Obama shakes off the haters, frees himself to lead

    Barack Obama seems to be channelling Taylor Swift.

    OK, I’ll need to explain that.

    In a new song, Swift celebrates the value of being oneself, and not giving a whit what the carping critics say: ‘Cause the players gonna play play play play play / And the haters gonna hate hate hate hate hate / Baby I’m just gonna shake shake shake shake shake / Shake it off, shake it off.’

    That’s been the Obama credo ever since the midterm elections. It probably irks the Republicans no end that he has summarily shaken them off, and persisted in acting presidential. Not that long ago, the haters were assailing Obama as “weak” and “indecisive,” but it’s hard to buy that meme today, given his track record since mid-November:

    An executive order protecting millions of unauthorized immigrants from deportation, thereby keeping their families together; an historic deal with China to curb fossil fuel emissions; an historic deal with Cuba to normalize diplomatic relations and forge new economic ties, thereby reopening the island to western influences, and a robust EPA crackdown on ozone pollution, otherwise known as smog, a well-documented cause of child asthma and premature death. Plus, he publicly endorsed “net neutrality,” warning that internet service providers might need to be regulated as a public utility, to ensure that all online traffic moves with equal speed.  Plus, he’s continuing to negotiate a potential breakthrough nuclear deal with Iran. (Plus, Obamacare enrollments are surging this month on the once-reviled federal website. Plus, the economy is enjoying its biggest job surge since the ’90s.)

    It’s obvious that Obama feels liberated these days. Republican opposition remains implacable (and is likely to be worse next year, when the GOP runs both congressional chambers), so why not fully flex the executive muscle that’s still available? Republicans hate everything he does anyway, so why not ignore them, maximize what’s doable in terms of presidential power, and just let them fume? So much for the “lame duck” label.

    And of course they’re fuming. Senator John Thune says, “I wish he had accepted the results of the (midterm) election and decided it was time to go in a different direction” – which is priceless, because we all remember how eager the Republicans were to accept the results of the 2008 and 2012 presidential elections and go in a different direction. As if. In 2008, roughly 57 percent of the voting-age population cast ballots (in the ’14 midterms, it was 36 percent), Obama won 53 percent of the popular vote and buried John McCain in the Electoral College 365-173…and the Republican response, at an Inauguration Night dinner,  was to strategize total war literally from day one.

    So at this point, with two years left on the clock, Obama loses nothing by leaving them out of the loop. Meanwhile, he can work to fulfill, to the greatest extent possible, his original (albeit hyperbolic) pledge to do transformational stuff. The thaw with Cuba fits that. His various environmental initiatives fit that. And he’s teeing up 2016 for the next Democratic nominee. His immigration moves will likely boost Hispanic support, which is critical in states like Florida, Colorado, Nevada, Virginia, North Carolina, and New Mexico. His environmental moves will likely click with millennials and upscale whites. And his Cuba initiative gives Hillary Clinton a potent issue in pivotal Florida; Cuban-American voters want closer ties with the island (as does she), while most of the Republican hopefuls are already naysaying on the wrong side of history.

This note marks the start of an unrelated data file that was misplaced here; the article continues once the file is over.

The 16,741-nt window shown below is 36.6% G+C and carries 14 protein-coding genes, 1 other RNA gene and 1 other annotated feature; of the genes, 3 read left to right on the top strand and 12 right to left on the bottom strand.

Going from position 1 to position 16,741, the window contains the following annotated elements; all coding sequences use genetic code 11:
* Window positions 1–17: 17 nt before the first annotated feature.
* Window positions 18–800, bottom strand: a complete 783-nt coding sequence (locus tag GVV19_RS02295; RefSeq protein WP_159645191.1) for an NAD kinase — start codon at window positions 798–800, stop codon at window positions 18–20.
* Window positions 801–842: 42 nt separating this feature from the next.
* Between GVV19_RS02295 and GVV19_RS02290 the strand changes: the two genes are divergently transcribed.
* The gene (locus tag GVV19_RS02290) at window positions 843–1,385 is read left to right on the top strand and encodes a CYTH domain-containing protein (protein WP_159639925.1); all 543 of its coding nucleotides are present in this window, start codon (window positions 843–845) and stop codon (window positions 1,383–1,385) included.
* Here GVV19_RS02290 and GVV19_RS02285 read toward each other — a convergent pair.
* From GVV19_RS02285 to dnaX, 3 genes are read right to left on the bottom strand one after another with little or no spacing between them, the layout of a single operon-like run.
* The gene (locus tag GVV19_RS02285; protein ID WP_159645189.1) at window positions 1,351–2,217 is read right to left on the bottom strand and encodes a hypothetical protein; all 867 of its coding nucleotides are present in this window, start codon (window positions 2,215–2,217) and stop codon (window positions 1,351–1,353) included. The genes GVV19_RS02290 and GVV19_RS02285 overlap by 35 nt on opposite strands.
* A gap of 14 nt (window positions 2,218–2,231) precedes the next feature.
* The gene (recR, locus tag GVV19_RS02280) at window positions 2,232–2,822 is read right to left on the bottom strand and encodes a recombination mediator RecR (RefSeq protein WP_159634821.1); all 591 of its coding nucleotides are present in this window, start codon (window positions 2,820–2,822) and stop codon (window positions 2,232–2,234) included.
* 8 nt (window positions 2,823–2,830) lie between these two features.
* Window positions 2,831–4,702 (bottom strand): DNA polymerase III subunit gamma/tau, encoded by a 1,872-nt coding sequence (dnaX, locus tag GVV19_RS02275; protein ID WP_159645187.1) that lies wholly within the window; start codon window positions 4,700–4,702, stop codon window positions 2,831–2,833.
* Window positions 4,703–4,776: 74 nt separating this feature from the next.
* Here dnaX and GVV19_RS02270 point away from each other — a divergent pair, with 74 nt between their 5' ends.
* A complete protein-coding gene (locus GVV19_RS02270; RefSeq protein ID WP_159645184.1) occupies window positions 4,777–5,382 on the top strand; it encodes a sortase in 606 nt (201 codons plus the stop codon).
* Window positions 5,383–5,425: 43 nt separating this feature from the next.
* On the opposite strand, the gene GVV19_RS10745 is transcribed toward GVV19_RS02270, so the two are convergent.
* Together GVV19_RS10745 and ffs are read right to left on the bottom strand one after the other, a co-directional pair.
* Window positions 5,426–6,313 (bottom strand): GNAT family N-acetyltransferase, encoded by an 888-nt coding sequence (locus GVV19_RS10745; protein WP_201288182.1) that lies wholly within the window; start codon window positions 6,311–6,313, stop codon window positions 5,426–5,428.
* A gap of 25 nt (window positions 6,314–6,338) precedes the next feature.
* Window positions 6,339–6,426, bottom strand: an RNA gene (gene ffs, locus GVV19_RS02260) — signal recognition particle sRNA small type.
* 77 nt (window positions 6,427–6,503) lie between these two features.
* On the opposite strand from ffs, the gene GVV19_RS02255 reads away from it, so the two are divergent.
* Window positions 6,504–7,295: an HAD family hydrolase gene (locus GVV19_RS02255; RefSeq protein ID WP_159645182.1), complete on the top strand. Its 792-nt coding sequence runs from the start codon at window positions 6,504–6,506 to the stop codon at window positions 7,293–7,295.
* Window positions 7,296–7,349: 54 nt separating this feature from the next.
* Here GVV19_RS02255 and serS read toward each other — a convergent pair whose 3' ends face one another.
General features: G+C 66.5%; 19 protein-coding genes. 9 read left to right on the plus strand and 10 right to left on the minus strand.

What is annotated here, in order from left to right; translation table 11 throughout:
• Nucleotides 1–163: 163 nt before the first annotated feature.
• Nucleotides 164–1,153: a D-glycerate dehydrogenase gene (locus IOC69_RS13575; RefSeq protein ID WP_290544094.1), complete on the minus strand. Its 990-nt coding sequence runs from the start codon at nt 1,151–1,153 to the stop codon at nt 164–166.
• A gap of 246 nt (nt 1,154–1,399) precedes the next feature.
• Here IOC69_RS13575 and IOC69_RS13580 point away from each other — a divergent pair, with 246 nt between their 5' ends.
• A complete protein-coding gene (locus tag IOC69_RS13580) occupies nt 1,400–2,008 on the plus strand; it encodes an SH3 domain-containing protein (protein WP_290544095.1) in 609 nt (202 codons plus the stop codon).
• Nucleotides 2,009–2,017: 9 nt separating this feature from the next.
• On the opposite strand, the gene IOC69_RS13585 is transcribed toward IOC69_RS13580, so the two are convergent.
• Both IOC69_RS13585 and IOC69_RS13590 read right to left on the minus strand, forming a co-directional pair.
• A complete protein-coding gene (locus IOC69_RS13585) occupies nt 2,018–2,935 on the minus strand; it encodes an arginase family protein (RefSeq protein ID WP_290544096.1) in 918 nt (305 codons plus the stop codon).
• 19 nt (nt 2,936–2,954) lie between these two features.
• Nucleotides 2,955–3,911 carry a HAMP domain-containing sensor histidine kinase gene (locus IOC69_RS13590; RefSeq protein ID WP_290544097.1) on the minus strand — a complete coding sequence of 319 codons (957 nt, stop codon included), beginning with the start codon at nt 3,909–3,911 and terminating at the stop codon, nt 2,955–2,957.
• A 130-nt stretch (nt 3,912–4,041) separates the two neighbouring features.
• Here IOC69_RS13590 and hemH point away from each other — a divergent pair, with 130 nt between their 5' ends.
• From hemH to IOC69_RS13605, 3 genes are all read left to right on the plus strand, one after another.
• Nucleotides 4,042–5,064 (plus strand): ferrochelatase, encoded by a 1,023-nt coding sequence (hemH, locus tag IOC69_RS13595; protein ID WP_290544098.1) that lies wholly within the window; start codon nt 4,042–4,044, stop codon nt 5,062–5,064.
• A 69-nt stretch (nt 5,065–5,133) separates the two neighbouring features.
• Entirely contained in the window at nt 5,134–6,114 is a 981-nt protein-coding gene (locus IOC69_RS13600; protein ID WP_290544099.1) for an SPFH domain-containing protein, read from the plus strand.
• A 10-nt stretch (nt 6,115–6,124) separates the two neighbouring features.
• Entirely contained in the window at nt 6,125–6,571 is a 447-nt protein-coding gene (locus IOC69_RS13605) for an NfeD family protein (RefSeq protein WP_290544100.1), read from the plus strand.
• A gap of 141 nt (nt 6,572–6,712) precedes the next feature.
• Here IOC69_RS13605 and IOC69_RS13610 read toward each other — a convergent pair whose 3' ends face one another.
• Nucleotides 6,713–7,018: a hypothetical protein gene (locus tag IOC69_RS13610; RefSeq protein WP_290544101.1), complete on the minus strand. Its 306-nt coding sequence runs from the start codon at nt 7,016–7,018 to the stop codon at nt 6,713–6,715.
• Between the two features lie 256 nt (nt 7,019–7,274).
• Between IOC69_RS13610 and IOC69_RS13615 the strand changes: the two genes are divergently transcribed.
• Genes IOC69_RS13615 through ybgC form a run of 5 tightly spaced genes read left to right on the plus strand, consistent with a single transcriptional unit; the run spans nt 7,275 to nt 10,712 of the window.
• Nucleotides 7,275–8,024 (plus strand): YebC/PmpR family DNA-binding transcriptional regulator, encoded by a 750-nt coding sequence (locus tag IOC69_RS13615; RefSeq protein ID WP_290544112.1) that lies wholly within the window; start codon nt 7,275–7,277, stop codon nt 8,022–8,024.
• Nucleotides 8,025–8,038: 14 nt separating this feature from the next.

Granted, Obama’s late-season surge won’t last indefinitely. The new Republican Congress will do its best to trip him up, perhaps finding ways to non-fund a new embassy in Havana, or non-fund deportation relief efforts, or gum up the EPA’s crackdown on smog. Which means that Obama will need to engage his foes from time to time, perhaps by forging more unappetizing compromises (as occurred on the just-passed $1.1 trillion spending bill, which features a noxious sop to Wall Street and an anti-reform provision that basically allows fat cats and special interests to buy the political parties). But what Obama has shown these past six weeks is that he’s still a player.

    In April 1995,  Bill Clinton was at such a low ebb that he actually pleaded at a press conference, “The president is still relevant here.” It’s hard to imagine Obama feeling a similar need to plead. Nor would the Cubans, the Chinese, the Iranians, the smog-producers, the five million immigrants who formerly faced deportation, the cable-company Internet providers, or even the Republicans think to question his relevance today.

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